# Working with several streams in a query

In this section we will go through how to use one of the stream
merging functions, `pivot`

, to combine several streams in a
query. This tutorial might help you if you are working with streams of
several signals and would like to combine and compare them.

## Pivot streamsâ€‹

The function `pivot`

transforms a vector of streams $VS$ into
a *pivoted* stream of vectors $PS$ where each element $PS_i$ is the
most recently received value from some stream $VS_i$ in $VS$.

`doc("pivot")`

Let's start with a *degenerate* example where we only merge one stream:

`select pivot`

from Stream of Vector pivot

where pivot in pivot([simstream(.02)])

Now let's expand this example by pivoting two streams:

`select v`

from Stream of Vector pivot, Vector of Stream vs, Vector v

where vs = [1+simstream(0.02), 2+simstream(.2)]

and pivot = pivot(vs)

and v in pivot

limit 14

Notice that the first vector contains a `null`

value. This is
because the pivoted stream had not received any value from stream 2
when it received the first value from stream 1. This can be avoided
by using a pivot streams variant that takes an extra argument being
the initial vector in the result stream:

`select v`

from Stream of Vector pivot, Vector of Stream vs, Vector v

where vs = [1+simstream(0.02), 2+simstream(.2)]

and pivot = pivot(vs, zeros(dim(vs)))

and v in pivot

limit 14

The following is an example of a more advanced stream pivot:

`select pivot`

from Stream of Vector pivot,

Vector of Stream vs,

Stream heartbeat_mod,

Stream fast_heartbeat_mod

where vs = [

simstream(0.02),

3+simstream(.2),

heartbeat_mod,

fast_heartbeat_mod

]

and heartbeat_mod = 1 - 2*mod(heartbeat(1), 2)

and fast_heartbeat_mod = mod(round(10*heartbeat(.1)), 2)

and pivot = pivot(vs, zeros(dim(vs)))

### Arithmetics on combined streams!â€‹

If you want to run arithmetics on pivoted streams you first need
to extract the vectors from the pivoted stream. This is done with the
line `v in ps`

in the query below.

`//plot: Line plot`

select v[1]*v[4] + v[3]*10, v[4], v[2]

from Stream of Vector sv,

Vector of Stream vs,

Stream hbmod,

Stream hbmodfast,

Vector of Number v

where hbmod = 1 - 2*mod(heartbeat(1), 2)

and hbmodfast = mod(round(10*heartbeat(.1)), 2)

and vs = [simstream(0.02), 3+3*simstream(.2), hbmod, hbmodfast]

and sv = pivot(vs, zeros(dim(vs)))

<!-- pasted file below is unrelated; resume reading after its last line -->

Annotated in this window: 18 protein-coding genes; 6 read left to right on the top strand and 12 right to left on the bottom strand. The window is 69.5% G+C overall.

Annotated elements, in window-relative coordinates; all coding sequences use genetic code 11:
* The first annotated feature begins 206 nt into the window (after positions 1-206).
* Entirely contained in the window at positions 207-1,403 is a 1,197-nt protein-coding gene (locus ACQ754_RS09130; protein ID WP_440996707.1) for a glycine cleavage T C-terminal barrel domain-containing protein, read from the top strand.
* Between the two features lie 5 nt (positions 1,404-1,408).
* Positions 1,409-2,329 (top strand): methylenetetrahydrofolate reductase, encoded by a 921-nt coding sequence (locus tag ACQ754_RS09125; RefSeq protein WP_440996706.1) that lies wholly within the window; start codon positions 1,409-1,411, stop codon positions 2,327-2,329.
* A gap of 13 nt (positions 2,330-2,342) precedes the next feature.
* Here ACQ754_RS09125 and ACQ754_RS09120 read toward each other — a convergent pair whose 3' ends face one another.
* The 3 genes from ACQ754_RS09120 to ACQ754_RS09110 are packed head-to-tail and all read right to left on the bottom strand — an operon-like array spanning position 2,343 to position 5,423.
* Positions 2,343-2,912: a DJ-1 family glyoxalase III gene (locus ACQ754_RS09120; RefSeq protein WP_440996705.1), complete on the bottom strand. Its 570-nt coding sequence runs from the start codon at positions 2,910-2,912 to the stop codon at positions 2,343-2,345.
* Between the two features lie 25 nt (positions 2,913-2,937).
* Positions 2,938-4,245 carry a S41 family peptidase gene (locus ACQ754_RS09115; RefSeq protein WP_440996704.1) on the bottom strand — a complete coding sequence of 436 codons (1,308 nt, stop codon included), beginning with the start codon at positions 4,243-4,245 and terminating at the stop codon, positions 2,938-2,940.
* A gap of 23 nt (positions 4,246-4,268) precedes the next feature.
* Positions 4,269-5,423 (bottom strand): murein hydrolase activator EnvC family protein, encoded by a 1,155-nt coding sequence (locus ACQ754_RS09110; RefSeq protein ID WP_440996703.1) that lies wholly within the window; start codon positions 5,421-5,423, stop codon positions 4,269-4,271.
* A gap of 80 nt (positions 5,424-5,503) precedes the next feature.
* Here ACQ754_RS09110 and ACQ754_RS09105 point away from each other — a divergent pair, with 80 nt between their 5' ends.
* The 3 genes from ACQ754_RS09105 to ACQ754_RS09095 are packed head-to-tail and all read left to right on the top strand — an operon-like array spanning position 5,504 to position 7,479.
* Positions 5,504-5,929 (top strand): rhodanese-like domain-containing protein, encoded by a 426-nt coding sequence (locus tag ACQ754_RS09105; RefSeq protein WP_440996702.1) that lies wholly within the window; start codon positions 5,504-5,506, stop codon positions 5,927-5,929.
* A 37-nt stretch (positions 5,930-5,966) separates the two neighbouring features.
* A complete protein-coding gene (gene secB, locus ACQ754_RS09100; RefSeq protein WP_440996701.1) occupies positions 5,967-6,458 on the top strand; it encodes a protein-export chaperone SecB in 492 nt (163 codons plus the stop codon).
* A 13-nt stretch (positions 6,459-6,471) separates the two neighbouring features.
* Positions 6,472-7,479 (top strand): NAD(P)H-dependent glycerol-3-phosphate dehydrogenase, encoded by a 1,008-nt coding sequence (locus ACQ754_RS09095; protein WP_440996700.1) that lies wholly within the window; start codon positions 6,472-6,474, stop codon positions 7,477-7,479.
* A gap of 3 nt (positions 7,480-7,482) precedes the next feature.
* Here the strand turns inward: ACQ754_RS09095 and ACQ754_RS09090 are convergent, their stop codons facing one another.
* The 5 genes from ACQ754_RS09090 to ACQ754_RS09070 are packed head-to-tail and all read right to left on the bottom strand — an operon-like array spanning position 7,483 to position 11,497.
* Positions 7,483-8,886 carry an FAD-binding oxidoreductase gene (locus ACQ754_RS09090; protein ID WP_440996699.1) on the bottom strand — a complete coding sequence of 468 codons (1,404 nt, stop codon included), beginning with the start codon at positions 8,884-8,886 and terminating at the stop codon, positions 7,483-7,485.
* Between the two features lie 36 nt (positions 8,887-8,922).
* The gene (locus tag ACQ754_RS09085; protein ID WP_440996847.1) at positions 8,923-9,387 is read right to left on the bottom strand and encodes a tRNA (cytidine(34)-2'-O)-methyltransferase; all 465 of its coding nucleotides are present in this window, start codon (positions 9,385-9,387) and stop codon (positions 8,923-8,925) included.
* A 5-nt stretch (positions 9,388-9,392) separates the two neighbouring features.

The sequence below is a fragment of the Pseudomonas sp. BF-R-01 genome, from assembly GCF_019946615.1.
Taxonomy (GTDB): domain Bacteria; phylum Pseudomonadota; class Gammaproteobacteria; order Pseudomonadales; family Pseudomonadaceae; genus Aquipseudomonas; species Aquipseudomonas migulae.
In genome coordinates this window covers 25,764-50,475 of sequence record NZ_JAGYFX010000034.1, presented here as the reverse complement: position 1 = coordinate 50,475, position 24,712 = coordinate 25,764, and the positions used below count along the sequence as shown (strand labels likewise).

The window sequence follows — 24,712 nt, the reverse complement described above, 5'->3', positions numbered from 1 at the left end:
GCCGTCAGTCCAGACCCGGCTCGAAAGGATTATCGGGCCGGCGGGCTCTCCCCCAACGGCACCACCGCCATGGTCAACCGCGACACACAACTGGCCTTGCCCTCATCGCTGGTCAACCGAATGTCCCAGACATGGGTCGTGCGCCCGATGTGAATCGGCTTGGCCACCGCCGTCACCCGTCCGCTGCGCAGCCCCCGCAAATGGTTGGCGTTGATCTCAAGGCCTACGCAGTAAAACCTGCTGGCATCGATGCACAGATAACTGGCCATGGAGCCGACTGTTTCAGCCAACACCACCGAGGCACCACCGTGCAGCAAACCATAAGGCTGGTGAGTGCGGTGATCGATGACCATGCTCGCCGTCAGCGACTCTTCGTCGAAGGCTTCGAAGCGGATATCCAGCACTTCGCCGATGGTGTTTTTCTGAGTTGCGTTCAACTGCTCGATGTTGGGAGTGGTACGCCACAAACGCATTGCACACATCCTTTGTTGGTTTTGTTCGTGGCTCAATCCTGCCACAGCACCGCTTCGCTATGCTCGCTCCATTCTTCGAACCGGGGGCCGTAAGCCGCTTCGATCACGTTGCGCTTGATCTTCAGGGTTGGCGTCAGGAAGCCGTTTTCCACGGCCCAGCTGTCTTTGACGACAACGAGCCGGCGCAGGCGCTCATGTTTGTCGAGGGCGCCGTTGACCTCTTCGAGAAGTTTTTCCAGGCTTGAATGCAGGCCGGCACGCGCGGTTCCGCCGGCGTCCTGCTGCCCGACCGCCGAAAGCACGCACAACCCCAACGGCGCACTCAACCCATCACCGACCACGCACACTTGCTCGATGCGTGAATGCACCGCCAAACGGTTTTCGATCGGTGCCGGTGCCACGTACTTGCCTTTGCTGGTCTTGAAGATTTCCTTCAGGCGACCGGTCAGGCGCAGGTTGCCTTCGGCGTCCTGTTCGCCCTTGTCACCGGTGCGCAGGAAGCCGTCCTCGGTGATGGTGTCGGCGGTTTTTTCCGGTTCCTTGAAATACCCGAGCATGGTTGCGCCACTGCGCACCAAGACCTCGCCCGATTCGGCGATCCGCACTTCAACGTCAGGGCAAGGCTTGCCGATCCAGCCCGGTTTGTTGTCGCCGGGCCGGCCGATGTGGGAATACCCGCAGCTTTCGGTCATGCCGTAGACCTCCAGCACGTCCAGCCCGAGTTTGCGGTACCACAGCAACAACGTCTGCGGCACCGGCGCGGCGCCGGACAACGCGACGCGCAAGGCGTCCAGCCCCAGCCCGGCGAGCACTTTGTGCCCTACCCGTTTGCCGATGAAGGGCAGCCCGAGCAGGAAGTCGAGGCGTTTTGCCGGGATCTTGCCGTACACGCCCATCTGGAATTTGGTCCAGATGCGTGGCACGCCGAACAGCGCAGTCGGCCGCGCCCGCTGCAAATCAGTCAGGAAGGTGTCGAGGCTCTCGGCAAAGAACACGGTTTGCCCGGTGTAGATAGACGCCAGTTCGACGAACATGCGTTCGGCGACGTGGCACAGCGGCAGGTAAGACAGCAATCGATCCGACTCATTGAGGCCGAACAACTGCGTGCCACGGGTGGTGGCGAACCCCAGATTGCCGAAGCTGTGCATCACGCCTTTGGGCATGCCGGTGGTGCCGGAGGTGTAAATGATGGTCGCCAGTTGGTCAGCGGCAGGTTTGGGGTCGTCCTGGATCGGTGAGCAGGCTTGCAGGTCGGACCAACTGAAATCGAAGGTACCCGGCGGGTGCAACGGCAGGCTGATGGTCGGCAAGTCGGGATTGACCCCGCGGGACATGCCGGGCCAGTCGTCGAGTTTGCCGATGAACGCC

and v in sv

Let's smooth that `v[2]`

`//plot: Line plot`

select v[1]*v[4] + v[3]*10, v[4], mean(win)

from Stream of Vector sv,

Vector of Stream vs,

Stream hbmod,

Stream hbmodfast,

Vector of Number v,

Vector of Number win

where hbmod = 1 - 2*mod(heartbeat(1), 2)

and hbmodfast = mod(round(10*heartbeat(.1)), 2)

and vs = [simstream(0.02), winagg(3+3*simstream(.2),10,1),

hbmod, hbmodfast]

and sv = pivot(vs, zeros(dim(vs)))

and v in sv

and win = v[2]

The following two queries seem to be defined in the same way, but they do give rise to different behavior:

`//plot: Multi plot`

{'sa_plot': 'Scatter plot', 'labels':['x','y'], 'memory': 1000};

pivot([sin(10*heartbeat(.01)),

cos(10*heartbeat(.01))])

`//plot: Multi plot`

{'sa_plot': 'Scatter plot', 'labels':['x','y'], 'memory': 1000};

select sin(x), cos(x)

from Number x

where x in 10*heartbeat(.02)

The first query differs slightly since it uses two
*independent* streams together with pivot streams, This means that we
essentially have two streams where `sin`

and `cos`

are applied to
their own stream over time (heartbeat) before they are merged.

In the second example we apply `sin`

and `cos`

to the `x`

from the
*same* `heartbeat`

stream.

More examples of how we can specify multiple streams in a query:

`//plot: Multi plot`

{'sa_plot': 'Line plot', 'memory': 200};

select pivot([sin(hb), sin(hb+pi())])

from Stream of Number hb

where hb = 10*heartbeat(.02)

`//plot: Multi plot`

{'sa_plot': 'Bar plot', 'memory': 200};

pivot(select Vector of sin(i/3 + 3*heartbeat(.03))

from Integer i

where i in iota(0,29)

order by i

)

Hopefully these short examples has made you understand how you can combine streams using pivot streams.

The next part of the tutorial shows how to develop
**data stream wrappers** to enable easy access and understanding of
external data streams by defining meta-data (ontologies) describing
properties of the streams.